Unless said animals are trained, (and it don't always work either), one shouldn't try to shoot from or near a horse/mule as they tend to make a scene. Have a couple of family members who tried it and regretted it (broken leg, arm). Hell, I'd probably jump too if someone took a shot when I wasn't expecting it.
 

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Have a CCW, carry a 911 Kimber in a crossbreed holster, game illegal aliens much more fun to hunt then animals
 

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I will be tough but qwerty I will make the sacrifice of many weekends to come help you out with your deer problem! LOL

Maybe even ride too.
I've been trying for years to get the place opened up to a select few guests. Too many bad experiences with trespassers for that, though. Immediate family only. Only exceptions are a couple kids and their custodial single fathers. Even my poop-4-brains son-in-law is only allowed to hunt from 1 location.
 

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As of a way to hual a bigger revolver or any handgun for that matter, I would use a good crossdraw holster. Maybe, depending on what it's like in your town, wear the gun under a jacket. I was wondering if anyone might have taken and put a Koplin gun boot on a rack for long guns? I've thought about it. The cycleracks rack could defintly handle it.
 

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I guess most TW guys are also gun guys. A few years ago I stopped to watch a small mother black bear with 2 cubs. My riding buddy got upset when I cut the motor off. (DUH) I did not stop to think that the bear could have charged me before I could crank up my trusty steed. Anyway, he produced a Glock 27 that he had in his pocket. As for my arsenal, I have a Ruger Standard .22, Browning 9mm Highpower, Colt Series 70 .45 and a Smith and Wesson .500 magnum. I hunt with a Remington 700 in .308 and shoot birds with an old Baker 12 gauge. I also appear to have gotten off subject.
 

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wvhunter touched on a sensitive subject. Whatever you do, make sure it is legal where you are carrying. Tennessee allows a choice of open or concealed carry. May not be so where you are. That would certainly limit your choices in some places.

I certainly wouldn't leave any firearm in a case on a bike, ever.
 

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Discussion Starter #15
I'm not concerned about legality, just would rather not get beat up by the gun itself during a 20-30 mile offroad day.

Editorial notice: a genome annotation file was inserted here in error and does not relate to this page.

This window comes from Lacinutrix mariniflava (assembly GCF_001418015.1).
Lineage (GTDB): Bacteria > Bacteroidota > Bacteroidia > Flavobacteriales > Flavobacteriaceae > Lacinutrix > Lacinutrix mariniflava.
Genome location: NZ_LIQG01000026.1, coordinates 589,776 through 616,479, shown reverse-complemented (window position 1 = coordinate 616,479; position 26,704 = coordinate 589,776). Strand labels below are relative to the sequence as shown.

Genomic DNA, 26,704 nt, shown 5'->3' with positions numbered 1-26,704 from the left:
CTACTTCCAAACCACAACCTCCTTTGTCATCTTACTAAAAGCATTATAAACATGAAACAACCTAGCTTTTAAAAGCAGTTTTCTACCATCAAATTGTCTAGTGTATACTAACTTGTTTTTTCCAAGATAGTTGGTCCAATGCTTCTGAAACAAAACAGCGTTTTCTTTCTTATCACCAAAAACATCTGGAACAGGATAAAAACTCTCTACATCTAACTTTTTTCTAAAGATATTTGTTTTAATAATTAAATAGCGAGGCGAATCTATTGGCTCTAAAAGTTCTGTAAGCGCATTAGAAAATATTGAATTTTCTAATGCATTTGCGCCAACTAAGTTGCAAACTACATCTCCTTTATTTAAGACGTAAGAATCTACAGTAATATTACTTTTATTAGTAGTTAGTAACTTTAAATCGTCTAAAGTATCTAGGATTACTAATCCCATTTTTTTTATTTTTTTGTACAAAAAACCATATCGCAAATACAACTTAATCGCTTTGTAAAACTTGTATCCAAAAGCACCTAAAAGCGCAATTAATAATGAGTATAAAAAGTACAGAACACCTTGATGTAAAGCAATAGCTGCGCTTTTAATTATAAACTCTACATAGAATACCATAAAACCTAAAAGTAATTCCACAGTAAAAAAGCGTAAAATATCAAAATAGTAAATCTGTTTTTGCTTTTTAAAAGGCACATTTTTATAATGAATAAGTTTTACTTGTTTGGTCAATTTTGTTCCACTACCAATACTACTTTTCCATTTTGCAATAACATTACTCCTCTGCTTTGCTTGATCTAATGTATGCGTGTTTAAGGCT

Should have been more clear about that, I guess. More interested in what kind of rig folks use when carrying the monsterguns. Not a lot of people do, so I'll prolly have to muddle through it or invent my own.



No biggy. One more chance to start a huntin thread.
 

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I carry my p3at daily. My trail use to be a Taurus 44 mag. 4 inch ported barrel, could drive a nail with that thing at 50 yards. It was the most accurate gun i ever owner. The kick was very manageable due to the porting. On the rzr it s nearly impossible to have anything larger than my keltec on your belt, so i bought a drop leg holster for the 44 mag. Comfortable,secure, and easy to get to. It even worked well on the quad.





 

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If I had to ride any distance offroad, I'd mount a padded case on the luggage rack. Too much risk of damaging a pistol if you fall on it.
 

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Minor sidetrack. Qwerty, seems to me you have a golden opportunity to market "Whitetail steaks, burger" etc. At least out here in the West where deer are more accurately measured in Miles per Deer, and you have to apply for a tag to hunt them, I can see a place for Whitetail on the store shelves. Might be a little hard to market in your neighborhood where they are as common as rabbits, but out here it would be some nice lean meat.
 

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Discussion Starter #19
Most states' hunting laws won't permit sale of meat, for a bunch of good very good reasons. It takes a lot of the fun and profit out of poaching, for one. The effort to legislate hunting ethics definitely leaves ranchers and farmers swinging in the breeze.



I don't know about Qwerty's state, but most states I've hunted in have programs to allow excess animals, "mistake" shoots or meat taken illegally to be turned in at meat processors where it is processed and donated to local charities or used to feed large predators at wildlife rescue facilities and zoos. Few offer much relief for farmers and ranchers other than to invite dozens of armed strangers onto their land and hope the meat isn't wasted. Even the most carnivorous farming family can't make use of the meat from predation tags and there should be a legal outlet for the meat that somehow ferrets out the fraudulent yet helps them recoup some of their losses.



Yet another issue I'll need to address once installed as Sublime Benevolent Dictator.
 

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There are means to raise venison commercially around here, but the level of paperwork and government oversight is way up there. A friend was raising whitetails for selective breeding for antler quality and size and overlooked the transfer paperwork of several newborn fawns to an employee's nursery facility (the employee was also a licensed deer breeder). Both ended up in jail, paying tens of thousands in fines, and both over their herds were eliminated. Every last critter. Over a single piece of paper. I want no part of any of that.



In fact, it is major illegal to interfere with the natural activity of any indigenous animal in Tennessee, except insects, even if they are in your house. Bear in the living room? Nothing you can legally do except wait it out. Rattlesnake in the garage? Ditto. It is illegal to even possess any indigenous species or part thereof other than when licensed and in season. Put a deer in the freezer during hunting season? Better have the tag posted on the freezer door.



I keep a couple tenderloins and a shoulder for a September cookout. The rest goes to charities.